Jesse N. Smith

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Jesse N. Smith
Lithograph of Jesse N. Smith
Family Lithograph of Jesse N. Smith
19th Arizona Territorial Legislature
In office
24th Utah Territorial Legislatures
In office
January 12, 1880
22nd Utah Territorial Legislatures
In office
January 10, 1876
5th Utah Territorial Legislature
In office
1855 – 1856
Mayor of Parowan
In office
1859 – 1861
Personal details
BornJesse Nathaniel Smith
(1834-12-02)December 2, 1834
Stockholm, New York, United States
DiedJune 5, 1906(1906-06-05) (aged 71)
Snowflake, Arizona, United States
Resting placeR V Mike Ramsay Memorial Cemetery
34°30′14″N 110°05′13″W / 34.504°N 110.087°W / 34.504; -110.087 (R V Mike Ramsay Memorial Cemetery)
ParentsSilas Smith
Mary Aikens

Jesse Nathaniel Smith (December 2, 1834 – June 5, 1906) was a Mormon pioneer, church leader, colonizer, politician and frontiersman. He was a member of The Church of Jesus Christ of Latter-day Saints. He was a first cousin to Joseph Smith, founder of the Latter Day Saint movement.

Early life[edit]

Jesse N. Smith was born the youngest of three sons to Silas Smith (1779–1839) and his second wife Mary Aikens (1797–1877) in Stockholm, New York. Both of Smith's grandfathers, Asael Smith (1744–1830) and Nathaniel Aikens (1757–1836), served in the American Revolutionary War. According to Smith, his grandfather Aikens served under General George Washington. Smith's father, Silas, married his first wife, Ruth Stevens, in 1806. Together they had seven children: Charles, Charity, Curtis Stevens, Samuel, Stephen, Susan and Asahel. After the death of his first wife, Silas courted Mary Aikens while she was teaching school in Stockholm and they married in 1828. The oldest child of this union was Silas Sanford Smith (1830–1910) followed by John Aikens Smith (1832–1838). Unfortunately John died due to exposure and unfit conditions from mob persecutions.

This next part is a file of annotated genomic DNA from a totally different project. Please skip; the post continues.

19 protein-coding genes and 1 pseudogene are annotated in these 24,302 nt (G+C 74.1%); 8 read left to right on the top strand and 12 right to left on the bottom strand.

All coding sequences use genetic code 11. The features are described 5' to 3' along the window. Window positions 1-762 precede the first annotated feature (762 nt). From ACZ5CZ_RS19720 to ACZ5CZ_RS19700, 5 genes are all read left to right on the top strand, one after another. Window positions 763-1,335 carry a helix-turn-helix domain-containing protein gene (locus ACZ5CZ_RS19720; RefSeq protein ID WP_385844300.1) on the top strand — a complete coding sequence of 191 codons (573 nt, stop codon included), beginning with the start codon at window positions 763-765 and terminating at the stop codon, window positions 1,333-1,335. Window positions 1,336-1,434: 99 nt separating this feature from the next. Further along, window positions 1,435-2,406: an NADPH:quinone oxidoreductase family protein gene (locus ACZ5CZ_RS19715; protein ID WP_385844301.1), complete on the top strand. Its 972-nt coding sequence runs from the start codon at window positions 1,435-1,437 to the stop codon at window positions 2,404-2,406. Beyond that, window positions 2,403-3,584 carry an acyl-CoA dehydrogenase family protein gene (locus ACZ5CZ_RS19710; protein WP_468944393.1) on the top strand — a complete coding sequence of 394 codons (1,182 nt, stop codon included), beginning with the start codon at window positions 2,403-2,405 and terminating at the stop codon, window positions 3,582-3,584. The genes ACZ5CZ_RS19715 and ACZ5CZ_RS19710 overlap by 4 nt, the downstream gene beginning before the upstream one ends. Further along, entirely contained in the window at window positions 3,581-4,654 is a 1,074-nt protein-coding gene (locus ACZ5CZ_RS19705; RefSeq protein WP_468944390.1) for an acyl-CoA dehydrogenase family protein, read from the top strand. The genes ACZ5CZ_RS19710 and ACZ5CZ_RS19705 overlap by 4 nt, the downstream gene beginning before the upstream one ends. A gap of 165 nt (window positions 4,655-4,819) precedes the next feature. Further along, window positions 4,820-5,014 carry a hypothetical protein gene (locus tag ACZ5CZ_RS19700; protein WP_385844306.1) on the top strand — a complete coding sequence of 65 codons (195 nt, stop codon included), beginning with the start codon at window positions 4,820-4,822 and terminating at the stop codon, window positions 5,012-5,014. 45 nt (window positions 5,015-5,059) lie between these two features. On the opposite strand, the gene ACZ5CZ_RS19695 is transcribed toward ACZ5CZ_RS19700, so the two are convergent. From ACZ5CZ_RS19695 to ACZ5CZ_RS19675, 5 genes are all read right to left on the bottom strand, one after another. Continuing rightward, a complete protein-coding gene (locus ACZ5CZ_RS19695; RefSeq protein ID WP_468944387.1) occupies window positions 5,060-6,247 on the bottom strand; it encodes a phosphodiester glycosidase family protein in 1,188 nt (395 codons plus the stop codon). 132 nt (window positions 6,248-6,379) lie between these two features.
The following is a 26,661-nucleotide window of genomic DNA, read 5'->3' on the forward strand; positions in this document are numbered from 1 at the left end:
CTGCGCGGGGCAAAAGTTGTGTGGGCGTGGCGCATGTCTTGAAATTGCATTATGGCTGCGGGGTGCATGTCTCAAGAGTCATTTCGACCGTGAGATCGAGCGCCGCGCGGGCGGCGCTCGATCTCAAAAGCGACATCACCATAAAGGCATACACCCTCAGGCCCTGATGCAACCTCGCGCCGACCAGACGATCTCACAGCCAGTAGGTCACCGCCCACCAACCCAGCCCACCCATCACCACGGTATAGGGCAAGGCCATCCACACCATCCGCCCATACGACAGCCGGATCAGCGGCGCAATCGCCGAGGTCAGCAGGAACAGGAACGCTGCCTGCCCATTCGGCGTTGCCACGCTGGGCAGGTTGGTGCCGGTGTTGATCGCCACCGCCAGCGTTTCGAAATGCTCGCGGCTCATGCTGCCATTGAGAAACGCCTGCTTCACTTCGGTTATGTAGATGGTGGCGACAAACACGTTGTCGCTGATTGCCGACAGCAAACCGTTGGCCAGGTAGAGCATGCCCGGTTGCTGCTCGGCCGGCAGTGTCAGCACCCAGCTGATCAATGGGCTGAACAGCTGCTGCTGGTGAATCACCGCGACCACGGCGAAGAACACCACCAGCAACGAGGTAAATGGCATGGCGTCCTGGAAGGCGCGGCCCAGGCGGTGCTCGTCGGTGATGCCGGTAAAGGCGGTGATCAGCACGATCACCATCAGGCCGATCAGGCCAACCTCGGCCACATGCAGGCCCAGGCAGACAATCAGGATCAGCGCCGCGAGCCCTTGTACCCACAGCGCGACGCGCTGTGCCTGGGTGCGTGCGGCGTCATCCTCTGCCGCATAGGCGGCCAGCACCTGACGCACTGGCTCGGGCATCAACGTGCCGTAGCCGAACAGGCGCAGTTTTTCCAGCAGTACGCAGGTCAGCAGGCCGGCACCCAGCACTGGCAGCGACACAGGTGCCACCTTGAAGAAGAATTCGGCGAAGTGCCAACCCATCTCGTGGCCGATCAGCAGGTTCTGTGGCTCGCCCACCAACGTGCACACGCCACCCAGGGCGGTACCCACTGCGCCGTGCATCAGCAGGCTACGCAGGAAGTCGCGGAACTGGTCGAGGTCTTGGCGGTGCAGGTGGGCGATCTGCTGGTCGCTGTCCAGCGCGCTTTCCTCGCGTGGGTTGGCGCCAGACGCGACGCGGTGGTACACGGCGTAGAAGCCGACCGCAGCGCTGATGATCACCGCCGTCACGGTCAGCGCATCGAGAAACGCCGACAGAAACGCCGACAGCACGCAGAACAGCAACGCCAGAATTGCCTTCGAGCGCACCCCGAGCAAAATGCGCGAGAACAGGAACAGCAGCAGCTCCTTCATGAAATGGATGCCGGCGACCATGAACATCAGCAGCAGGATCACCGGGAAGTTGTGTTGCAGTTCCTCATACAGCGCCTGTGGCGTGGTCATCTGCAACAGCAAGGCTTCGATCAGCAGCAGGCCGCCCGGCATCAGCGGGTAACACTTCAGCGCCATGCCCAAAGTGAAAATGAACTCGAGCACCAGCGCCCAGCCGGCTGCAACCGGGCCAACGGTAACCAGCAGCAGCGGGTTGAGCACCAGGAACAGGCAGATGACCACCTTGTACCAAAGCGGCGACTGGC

Jesse's father was a younger brother of Joseph Smith, Sr., making Jesse N. a first cousin of Joseph Smith Jr. Silas was converted when Joseph Sr. and his youngest son Don Carlos Smith visited him in 1830, but was not baptized into the Mormon church until 1835 by his nephew Hyrum Smith. Mary joined the church a couple of years later after they moved to Kirtland, Ohio. Mob persecutions sent this Smith family first towards Far West, Missouri and when they learned about Lilburn W. Boggs' Extermination Order they turned back to Illinois. John Aikens died near Louisiana, Missouri and then Silas died while living near Pittsfield, Illinois. Mary was left a widow to raise her two young boys.

Smith's cousin William tried to persuade Mary Aikens Smith against following Brigham Young,but she followed the main body of Latter Day Saints west to the Utah Territory. At the age of twelve, Jesse N. drove his Uncle John's two yokes of oxen on the journey.

Church Service[edit]